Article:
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Medicaid Expansion Would Aid Fight on Opioid Abuse, HHS Says

By Kerry Young, CQ Roll Call

March 28, 2016 -- Many people struggling with opioid abuse would be helped if more states expand their Medicaid programs and provide another route to treatment for those with severe disabilities, a top Obama administration official said.

The Department of Health and Human Services (HHS) on Monday tried again to make a case for expanding the health program for the poor in the 19 states that have not yet done so. There are about 1.9 million people who have a substance abuse disorder or mental illness that potentially could be helped through a Medicaid expansion but who often earn too much to be eligible, HHS said Monday in a report. People fighting tough addictions cannot qualify for federal Social Security disability insurance (SSDI) benefits, which can include entry into the Medicare program before age 65, according to Richard Frank, assistant secretary for planning and evaluation at HHS.

"There's a law that was passed many years ago that means that you cannot qualify for SSDI on the basis of a substance abuse disorder," Frank said on a Monday call with reporters.

The new HHS appeal comes amid continued efforts to address the nation's opioid crisis. The Senate on March 10 passed 94-1 a bill from Sen. Rob Portman, R-Ohio, intended to bolster federal efforts to prevent and combat drug addiction. Widespread use of narcotic painkillers has been identified as a gateway that has led many Americans to heroin.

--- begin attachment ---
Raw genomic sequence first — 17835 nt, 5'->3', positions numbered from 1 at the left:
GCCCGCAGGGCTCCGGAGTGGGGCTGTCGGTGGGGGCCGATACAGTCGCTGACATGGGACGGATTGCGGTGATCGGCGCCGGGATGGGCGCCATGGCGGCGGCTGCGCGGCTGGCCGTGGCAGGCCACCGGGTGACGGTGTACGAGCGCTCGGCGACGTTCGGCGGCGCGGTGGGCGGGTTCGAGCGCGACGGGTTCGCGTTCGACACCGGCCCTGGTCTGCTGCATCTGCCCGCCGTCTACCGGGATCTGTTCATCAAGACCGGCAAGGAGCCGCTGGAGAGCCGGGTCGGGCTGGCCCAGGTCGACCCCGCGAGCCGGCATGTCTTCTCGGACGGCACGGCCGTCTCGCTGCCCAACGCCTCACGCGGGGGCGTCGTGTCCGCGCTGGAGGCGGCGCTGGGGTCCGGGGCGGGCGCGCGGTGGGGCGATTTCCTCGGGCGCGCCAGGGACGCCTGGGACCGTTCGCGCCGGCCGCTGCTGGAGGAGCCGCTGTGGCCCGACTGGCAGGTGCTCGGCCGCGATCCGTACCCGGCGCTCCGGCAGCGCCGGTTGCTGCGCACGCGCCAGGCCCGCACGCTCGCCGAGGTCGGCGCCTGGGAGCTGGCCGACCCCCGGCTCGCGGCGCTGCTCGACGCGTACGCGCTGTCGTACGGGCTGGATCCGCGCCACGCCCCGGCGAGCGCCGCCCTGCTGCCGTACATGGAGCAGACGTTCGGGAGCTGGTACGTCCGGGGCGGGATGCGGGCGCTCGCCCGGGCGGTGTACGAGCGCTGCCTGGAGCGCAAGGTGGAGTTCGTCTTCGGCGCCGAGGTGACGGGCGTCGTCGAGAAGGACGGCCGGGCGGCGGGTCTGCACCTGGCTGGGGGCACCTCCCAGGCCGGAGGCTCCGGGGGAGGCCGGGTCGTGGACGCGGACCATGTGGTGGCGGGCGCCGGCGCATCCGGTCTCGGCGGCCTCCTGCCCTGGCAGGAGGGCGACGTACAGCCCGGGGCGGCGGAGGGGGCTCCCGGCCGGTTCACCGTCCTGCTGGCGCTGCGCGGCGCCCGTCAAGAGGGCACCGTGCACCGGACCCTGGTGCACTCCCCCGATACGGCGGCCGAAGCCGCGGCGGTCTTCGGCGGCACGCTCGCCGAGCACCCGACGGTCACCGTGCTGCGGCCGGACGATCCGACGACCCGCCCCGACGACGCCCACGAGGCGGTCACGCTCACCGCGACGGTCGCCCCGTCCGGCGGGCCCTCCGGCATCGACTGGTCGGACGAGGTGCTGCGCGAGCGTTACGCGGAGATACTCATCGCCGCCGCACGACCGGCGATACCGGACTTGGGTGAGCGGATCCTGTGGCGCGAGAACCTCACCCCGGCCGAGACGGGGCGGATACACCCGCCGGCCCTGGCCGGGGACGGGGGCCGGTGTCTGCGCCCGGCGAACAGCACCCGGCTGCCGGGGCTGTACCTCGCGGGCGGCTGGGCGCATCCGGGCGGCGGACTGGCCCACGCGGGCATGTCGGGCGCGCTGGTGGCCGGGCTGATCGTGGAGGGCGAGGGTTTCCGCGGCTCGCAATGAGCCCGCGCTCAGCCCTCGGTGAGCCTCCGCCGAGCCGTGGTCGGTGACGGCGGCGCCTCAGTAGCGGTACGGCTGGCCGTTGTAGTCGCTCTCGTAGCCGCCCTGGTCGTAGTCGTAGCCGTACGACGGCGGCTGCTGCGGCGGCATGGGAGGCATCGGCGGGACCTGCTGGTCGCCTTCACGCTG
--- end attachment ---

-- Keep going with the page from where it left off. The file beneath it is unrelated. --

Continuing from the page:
The Medicaid expansion, though, remains a highly partisan issue, with Republican governors and lawmakers opposed to short-term incentives in the 2010 health law to allow more people to enroll. Louisiana, where a Democratic governor took office this year, is in the process of expanding its Medicaid program, HHS noted in its report.

Expansion of the Medicaid program in more states also would help people who are coping with chronic mental illness and and may struggle to buy insurance. The group includes people suffering from anxiety disorders, depression, bipolar disorder, and even schizophrenia. Frank said.

"You have a full range from some of the most common mental disorders to some of the most significant and disabling ones," Frank said.

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